- Mental or the future now ? Shaft Drive
i looked at the picture and thought ‘the way they routed that cable looks crap’.Posted 6 years ago
they could have played around with the non-turn washers and routed it much more neatly. if you’re looking to put something in the public domain to promote sales, to my mind, it makes sense to get it right.
shame because the rest of the bike looks quite nice.andylMember
I quite like the idea and looked into but it is inefficient and potentially fragile (if you want light weight) and there is a problem with frame flex and keeping the gears meshed correctly. There are ways around it butwill add complexity, cost, weight etc and it will be harder to fix out on a ride.
I don’t get belt drive either. Every situation I have had belt in I hate them (racing RC cars, engine timing belts etc etcPosted 6 years agomildredMember
Done to death in motorcycling….the figures speak for themselves, a shaft drive set-up loses significantly more forces through that arrangement than a chain and sprocket system, which i believe only loses around 5% of the energy put in at the engine or pedals.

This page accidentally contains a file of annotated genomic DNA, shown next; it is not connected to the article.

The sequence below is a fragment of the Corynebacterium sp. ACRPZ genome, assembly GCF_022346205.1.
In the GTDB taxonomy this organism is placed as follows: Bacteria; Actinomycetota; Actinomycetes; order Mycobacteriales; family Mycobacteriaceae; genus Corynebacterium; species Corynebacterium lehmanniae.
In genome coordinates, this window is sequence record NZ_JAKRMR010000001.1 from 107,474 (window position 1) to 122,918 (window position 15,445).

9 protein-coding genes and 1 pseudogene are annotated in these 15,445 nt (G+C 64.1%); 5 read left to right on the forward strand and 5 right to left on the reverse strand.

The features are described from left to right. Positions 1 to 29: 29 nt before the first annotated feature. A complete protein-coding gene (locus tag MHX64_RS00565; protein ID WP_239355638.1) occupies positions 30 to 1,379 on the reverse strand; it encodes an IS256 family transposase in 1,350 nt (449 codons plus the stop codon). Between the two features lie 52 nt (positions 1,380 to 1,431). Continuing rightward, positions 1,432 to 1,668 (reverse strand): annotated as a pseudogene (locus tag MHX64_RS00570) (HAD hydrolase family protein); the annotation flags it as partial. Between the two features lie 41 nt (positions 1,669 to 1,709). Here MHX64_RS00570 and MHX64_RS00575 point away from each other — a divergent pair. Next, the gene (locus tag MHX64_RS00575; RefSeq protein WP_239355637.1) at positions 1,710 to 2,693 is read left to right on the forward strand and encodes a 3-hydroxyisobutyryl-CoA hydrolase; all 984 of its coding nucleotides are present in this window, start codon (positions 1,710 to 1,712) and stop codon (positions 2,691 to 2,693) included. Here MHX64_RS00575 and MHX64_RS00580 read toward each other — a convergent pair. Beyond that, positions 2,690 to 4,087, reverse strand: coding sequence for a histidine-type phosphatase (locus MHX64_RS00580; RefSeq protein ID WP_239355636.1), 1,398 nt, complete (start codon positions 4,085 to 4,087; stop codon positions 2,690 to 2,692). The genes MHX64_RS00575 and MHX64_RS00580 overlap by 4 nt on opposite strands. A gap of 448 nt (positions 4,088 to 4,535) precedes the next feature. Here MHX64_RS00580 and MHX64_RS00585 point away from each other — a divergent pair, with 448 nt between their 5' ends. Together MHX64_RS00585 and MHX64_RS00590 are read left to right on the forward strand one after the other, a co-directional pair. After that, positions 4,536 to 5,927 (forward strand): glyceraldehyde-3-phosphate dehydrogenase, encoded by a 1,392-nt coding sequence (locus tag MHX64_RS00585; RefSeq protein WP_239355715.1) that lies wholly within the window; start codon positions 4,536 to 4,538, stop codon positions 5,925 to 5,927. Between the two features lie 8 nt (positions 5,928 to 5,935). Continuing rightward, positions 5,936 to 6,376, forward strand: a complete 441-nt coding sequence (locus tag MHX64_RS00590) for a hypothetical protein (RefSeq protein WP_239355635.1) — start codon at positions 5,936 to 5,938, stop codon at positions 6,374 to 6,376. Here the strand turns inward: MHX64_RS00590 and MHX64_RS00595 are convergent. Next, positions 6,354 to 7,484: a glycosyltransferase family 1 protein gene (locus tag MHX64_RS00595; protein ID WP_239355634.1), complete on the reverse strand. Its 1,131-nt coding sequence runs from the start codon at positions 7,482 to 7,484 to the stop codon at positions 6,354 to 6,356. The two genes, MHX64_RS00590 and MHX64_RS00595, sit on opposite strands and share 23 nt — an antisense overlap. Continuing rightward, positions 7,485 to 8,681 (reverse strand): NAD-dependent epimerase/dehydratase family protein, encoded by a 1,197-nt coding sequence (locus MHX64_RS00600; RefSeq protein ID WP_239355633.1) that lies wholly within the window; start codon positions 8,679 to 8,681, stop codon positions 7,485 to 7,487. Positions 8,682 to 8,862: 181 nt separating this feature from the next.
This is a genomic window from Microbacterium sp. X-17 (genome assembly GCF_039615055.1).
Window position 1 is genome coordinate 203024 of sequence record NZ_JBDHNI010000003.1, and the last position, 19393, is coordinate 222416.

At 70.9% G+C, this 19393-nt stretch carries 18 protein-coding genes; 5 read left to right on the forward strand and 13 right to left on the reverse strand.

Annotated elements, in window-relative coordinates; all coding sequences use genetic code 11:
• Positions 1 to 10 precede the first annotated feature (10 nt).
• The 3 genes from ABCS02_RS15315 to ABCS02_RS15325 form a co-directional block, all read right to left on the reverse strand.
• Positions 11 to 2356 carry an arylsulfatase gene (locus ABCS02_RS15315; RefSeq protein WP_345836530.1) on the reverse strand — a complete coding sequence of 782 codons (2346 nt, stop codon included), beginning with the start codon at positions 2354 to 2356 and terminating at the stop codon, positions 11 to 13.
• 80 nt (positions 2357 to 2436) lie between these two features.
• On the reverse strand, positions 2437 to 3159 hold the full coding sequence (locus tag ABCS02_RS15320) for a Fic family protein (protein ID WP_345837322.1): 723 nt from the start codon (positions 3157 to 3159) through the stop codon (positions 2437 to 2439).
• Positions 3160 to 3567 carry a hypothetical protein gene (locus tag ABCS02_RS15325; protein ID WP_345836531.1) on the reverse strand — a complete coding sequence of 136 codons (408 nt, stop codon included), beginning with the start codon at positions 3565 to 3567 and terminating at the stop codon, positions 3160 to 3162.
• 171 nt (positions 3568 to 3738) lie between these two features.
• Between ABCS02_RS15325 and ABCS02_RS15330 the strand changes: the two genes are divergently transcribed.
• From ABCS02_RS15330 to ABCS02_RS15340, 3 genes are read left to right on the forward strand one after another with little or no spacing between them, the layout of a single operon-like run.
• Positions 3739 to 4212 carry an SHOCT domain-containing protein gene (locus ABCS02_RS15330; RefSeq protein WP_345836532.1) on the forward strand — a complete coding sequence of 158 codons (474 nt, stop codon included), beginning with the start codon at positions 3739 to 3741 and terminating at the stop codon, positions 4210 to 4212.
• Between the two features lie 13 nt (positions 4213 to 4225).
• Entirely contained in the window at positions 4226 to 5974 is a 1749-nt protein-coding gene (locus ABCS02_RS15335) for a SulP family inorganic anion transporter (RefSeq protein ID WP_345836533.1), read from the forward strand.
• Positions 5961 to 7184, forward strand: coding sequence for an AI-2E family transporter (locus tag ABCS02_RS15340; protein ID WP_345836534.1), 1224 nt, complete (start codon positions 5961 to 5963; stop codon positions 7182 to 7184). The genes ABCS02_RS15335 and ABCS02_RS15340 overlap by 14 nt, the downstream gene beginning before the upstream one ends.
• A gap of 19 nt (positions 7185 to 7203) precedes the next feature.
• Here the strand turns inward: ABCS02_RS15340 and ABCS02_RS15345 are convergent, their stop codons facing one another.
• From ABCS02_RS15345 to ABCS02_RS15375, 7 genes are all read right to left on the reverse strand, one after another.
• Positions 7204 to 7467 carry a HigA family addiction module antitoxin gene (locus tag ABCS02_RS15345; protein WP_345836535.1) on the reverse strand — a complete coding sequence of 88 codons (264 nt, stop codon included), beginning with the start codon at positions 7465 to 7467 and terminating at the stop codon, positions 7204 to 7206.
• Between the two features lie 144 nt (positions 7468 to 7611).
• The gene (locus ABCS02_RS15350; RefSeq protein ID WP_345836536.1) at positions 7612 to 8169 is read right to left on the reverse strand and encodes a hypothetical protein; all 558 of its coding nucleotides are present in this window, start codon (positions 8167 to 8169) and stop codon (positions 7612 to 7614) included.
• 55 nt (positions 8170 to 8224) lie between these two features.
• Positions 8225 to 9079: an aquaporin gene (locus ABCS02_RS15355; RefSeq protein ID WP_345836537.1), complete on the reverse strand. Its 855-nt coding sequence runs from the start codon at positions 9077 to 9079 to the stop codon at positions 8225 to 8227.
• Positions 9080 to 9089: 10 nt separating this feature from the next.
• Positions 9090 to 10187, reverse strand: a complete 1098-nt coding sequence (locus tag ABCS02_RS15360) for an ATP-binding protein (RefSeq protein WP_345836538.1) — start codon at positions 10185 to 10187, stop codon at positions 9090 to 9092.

Without the normal STW sarcasm, I’d genuinely like to read studies that compare chains and shafts. I’d have thought a lightweight ‘cable’ drive, rather than solid shaft, as used on motorcycles, would be a very good alternative to the chain.
Ignoring that metals have gone up in price significantly over the past few years, I would have thought a small transfer box/diff at the BB & hub, which would then slide on a splined hub that provides the gear ratios, would be an easy proposition for a progressive engineering company. In my head its made of Ti, fully sealed, which would then reduce the need for masses of heavy lubericating oil.Posted 6 years ago
untidy for one thing, but also hangs down from the open end at the hub, which will allow water to gather, and the cable to become contaminated.Posted 6 years ago
to be fair, you’ll see it on a lot of alfine installs, but it doesn’t take much effort to do it right.
all, obviously, IMO. YMMV, etc. etc.emanuelMember
http://mitpress.mit.edu/catalog/item/default.asp?ttype=2&tid=10063Posted 6 years ago
I haven’t got my copy with me.I seem to recall a clean chain losing about 3%.small sprockets are quite inefficient though.small is smaller than 16.anyway.shaft drive loses much more, 15%?plus the machining has to be more precise.
it’s all there.you can find it on amazon.best cycling book ever.TandemJeremyMember
mildred – Member
I’d have thought a lightweight ‘cable’ drive, rather than solid shaft, as used on motorcycles, would be a very good alternative to the chain.
I believe the issue really is the bevel gears – you need to turn the drive thru a right angle twice – to keep it compact and light they need to be small and this is where the power gets lost.Posted 6 years ago
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